Based on that limitation, the motor will also start slower. The advantages of that are a cooler rotor at start and a slower or softer starting process on both the installed electrical power-supply system and the mechanical structure of whatever equipment is being started.

A variable frequency drive can do the exact same things. The advantage of the variable -frequency drive is that it can do so much more after the motor is accelerated and up to speed.

To be honest, soft starters have reached an economic cost point versus variable frequency drives so that, now, below 25-75 hp or so, the cost of a soft starter is not necessarily lower than the cost of a variable frequency drive.

The larger the load, the more cost advantage that a soft starter has, particularly for medium voltage. For an extreme example, the market price of a 25-hp soft starter and a variable-frequency drive are very comparable. For a medium-voltage 4,000-hp, the soft starter may be as little as 33% to 40% the cost of a variable-frequency drive. In that case, it is not application-dependent, but, instead, power- and voltage-dependent.

In my opinion, the only advantage of a soft starter over a VFD is cost. If process matching of the speed of the process to a variable process output is not required, then price should be the only determining factor. If the process can be optimized or cost saved on electricity by matching the process speed, then a VFD will always be the choice.

Jared Orlicki, engineering technician at Fuji Electric of America: Soft starters and VFDs can both be used to control accelerate and decelerate ac motors, reducing the starting current. VFDs provide the additional advantage of controlling the output frequency, while soft starters are fixed at line frequency operation. The VFD’s variable-speed operation is referred to as variable voltage variable frequency (VVVF).

Soft starters utilize silicon controlled rectifiers (SCRs) to perform phase angle control, while VFDs use insulated-gate bipolar transistors (IGBTs) to perform pulse-width-modulation (PWM) control.

The advantages of the soft-starter design are lower Watt loss, no harmonics except during acceleration/deceleration, less maintenance and lower initial cost. However, there are numerous advantages provided by the VFDs’ variable-speed capability. VFDs are better-suited for advanced applications that require speed control, torque control, PID control and dancer control.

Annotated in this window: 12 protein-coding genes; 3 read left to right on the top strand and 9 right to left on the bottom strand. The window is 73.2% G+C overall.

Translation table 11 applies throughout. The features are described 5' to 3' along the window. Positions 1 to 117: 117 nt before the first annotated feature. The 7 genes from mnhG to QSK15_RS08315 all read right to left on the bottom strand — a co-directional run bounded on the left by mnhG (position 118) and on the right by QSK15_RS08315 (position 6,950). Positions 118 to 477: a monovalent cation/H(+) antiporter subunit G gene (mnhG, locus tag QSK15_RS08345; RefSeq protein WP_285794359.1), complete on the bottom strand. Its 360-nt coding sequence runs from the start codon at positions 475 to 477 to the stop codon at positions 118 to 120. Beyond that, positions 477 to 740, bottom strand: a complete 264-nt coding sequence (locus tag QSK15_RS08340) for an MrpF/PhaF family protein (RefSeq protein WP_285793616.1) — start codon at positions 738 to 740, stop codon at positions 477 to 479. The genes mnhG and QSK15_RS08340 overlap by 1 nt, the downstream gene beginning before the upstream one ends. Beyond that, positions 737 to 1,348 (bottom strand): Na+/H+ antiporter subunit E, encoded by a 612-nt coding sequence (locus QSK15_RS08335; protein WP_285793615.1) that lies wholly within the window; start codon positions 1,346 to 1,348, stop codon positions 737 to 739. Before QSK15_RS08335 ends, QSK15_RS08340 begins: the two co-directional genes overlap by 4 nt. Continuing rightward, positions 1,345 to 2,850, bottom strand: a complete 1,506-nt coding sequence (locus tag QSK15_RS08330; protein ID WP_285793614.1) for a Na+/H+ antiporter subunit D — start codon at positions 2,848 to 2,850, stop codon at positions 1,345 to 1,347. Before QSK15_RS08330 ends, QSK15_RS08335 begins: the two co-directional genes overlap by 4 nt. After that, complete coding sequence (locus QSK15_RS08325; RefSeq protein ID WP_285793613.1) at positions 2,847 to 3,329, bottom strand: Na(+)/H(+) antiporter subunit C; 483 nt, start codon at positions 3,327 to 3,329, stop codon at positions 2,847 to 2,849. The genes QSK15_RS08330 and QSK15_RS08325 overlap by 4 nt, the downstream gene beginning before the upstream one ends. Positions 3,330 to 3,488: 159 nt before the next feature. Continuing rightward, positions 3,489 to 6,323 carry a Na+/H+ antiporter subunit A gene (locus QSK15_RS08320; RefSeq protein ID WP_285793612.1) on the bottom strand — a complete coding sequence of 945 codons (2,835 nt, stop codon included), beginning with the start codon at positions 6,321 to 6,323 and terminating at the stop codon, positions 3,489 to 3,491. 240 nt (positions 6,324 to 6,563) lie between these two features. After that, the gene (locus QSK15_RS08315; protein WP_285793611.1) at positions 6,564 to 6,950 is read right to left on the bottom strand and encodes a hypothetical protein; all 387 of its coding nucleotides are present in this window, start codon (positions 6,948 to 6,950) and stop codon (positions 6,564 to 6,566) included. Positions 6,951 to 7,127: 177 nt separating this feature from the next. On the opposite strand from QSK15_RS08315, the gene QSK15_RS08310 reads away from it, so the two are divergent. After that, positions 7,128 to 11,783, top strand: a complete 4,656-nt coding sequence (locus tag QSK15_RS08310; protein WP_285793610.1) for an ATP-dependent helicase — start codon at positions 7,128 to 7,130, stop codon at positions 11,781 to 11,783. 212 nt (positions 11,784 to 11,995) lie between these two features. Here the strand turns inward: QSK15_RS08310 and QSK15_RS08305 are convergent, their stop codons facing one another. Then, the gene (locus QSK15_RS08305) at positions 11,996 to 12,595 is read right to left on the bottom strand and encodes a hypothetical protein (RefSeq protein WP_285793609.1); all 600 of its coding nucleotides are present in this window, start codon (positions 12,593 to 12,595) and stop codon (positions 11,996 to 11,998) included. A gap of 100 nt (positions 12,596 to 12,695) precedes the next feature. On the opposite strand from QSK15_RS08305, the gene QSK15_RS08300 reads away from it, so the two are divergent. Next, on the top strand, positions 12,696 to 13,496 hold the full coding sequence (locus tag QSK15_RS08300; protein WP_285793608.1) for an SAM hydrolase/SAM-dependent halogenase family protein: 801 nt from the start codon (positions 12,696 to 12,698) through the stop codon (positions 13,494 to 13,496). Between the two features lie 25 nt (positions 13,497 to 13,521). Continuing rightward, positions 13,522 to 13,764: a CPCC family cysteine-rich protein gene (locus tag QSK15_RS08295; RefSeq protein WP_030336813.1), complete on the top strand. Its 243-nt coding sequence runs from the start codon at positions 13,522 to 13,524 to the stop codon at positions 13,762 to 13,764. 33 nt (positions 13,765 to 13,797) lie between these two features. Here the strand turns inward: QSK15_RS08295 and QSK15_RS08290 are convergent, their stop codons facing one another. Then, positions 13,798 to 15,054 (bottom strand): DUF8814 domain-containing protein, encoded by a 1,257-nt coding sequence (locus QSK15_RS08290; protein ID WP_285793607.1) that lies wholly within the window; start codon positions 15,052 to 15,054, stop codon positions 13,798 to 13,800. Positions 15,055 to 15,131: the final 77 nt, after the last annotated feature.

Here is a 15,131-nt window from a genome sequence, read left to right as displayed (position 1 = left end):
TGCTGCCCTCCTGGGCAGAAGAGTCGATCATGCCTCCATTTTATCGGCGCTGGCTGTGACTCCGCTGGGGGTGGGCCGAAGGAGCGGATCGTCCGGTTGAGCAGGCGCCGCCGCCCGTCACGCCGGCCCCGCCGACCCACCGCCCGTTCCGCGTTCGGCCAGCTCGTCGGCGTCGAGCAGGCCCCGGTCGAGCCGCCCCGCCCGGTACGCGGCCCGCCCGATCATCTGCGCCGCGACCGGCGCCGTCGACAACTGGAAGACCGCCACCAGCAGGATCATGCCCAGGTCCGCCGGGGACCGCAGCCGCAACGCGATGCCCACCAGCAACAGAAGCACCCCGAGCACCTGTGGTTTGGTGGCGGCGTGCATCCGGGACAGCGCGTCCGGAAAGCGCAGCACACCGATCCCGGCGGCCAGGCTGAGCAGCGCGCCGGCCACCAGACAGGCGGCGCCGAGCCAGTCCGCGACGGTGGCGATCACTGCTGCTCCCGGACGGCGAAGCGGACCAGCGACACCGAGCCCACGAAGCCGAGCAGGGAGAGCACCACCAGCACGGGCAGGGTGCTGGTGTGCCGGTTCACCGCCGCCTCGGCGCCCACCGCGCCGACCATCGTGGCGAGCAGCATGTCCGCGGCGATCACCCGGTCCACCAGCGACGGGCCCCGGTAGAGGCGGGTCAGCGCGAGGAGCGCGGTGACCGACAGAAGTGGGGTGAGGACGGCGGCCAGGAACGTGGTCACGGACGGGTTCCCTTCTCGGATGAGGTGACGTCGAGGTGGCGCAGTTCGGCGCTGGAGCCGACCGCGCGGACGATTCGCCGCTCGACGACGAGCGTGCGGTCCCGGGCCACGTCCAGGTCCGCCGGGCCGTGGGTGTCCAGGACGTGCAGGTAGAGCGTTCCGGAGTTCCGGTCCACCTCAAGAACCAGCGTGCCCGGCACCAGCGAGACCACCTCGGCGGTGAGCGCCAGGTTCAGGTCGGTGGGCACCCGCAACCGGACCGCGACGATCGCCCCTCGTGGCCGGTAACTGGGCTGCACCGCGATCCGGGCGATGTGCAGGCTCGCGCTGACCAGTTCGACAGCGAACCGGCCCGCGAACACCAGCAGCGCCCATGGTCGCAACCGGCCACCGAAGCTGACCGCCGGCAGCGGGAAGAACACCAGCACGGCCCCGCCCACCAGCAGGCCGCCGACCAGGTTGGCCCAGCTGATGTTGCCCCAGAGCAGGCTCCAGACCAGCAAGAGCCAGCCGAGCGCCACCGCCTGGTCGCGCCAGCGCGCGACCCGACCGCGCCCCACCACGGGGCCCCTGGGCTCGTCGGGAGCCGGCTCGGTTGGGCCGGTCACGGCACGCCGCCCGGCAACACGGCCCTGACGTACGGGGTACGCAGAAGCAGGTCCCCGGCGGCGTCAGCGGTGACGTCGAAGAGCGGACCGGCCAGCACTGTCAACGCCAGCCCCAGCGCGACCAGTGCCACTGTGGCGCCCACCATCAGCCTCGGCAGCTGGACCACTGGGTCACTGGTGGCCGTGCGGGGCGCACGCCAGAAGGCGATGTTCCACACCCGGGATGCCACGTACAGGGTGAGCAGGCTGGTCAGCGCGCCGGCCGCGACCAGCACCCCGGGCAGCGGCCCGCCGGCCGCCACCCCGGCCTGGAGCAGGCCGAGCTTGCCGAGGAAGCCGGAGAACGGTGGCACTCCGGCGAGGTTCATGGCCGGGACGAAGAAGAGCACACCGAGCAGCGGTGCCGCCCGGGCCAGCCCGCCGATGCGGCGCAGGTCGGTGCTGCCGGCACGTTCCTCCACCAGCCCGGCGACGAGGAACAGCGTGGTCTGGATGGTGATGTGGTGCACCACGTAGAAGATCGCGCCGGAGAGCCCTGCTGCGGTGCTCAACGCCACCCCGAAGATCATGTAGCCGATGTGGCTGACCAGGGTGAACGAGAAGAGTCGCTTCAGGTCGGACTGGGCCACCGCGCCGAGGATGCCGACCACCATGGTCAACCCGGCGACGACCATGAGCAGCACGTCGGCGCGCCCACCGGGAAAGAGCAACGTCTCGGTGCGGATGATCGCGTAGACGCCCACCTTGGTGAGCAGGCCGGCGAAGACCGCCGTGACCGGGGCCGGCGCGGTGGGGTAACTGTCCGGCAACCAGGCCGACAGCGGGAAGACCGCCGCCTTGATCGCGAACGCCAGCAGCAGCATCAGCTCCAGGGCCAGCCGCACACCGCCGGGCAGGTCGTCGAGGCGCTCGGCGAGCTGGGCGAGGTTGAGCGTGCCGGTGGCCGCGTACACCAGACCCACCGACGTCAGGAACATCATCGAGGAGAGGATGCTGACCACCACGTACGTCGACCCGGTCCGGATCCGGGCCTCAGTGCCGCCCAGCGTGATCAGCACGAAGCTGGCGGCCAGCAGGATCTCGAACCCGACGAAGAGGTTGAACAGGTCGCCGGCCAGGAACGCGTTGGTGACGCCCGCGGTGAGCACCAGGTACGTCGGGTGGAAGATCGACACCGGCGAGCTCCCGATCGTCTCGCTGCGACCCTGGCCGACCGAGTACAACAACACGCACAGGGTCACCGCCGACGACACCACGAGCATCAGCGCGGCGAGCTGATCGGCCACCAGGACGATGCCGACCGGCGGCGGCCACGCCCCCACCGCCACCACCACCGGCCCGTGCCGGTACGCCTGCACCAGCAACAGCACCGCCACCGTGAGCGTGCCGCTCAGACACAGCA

VFD technology continues to evolve, while soft starters are considered a mature product by most engineers. Each new generation of VFDs provide higher performance, smaller size and more advanced CPU control. VFDs enable the advanced motor control that is required by many applications and can deliver operational cost savings in many others. Soft starters are only considered suitable for simple fixed-speed applications.

Nisha Chandrasekharan, portfolio manager for low-voltage drives at Rockwell Automation: The primary advantages of soft starters are twofold—generally lower purchase price compared to a VFD; and the ability to bypass the power electronics in the soft starter once the motor is up to full speed and operating.

A VFD’s power electronics always operate when the motor is operating. The soft starter’s bypass will offer slightly lower losses, and therefore energy, when the motor simply needs to run at full speed all the time. The advantage of a soft starter over a standard contactor to start a motor is reduced demand on the electrical system during the starting of a motor.

A typical low-voltage motor will require six to seven times its rated current during starting. The soft starter can typically reduce those requirements to two-and-a-half to four times the motor-rated current during motor startup. Benefits of the reduction of inrush current to the motor include lower torsional shock to the rotating system—motor, coupling and rotating load—during startup, lower peak current to motor, lowering the overall kVA demand on the electrical system during startup and lower voltage dip—light flicker—that can occur when starting larger motor loads.

VFDs offer several advantages over soft starters that can be substantial—speed control of the motor and application; energy savings; lower inrush current; and the option of full torque or higher for starting the motor.

VFDs also offer the ability to supply real-time process information and preventive and predictive maintenance information back to the control system.

VFD speed control allows users to match process operation and output to changing demands for products. Substantial energy reduction is typical for pumps and fans. In those applications, power demand drops off as a cubic function of speed where a 10% reduction in speed relates to an approximate 33% reduction in energy usage.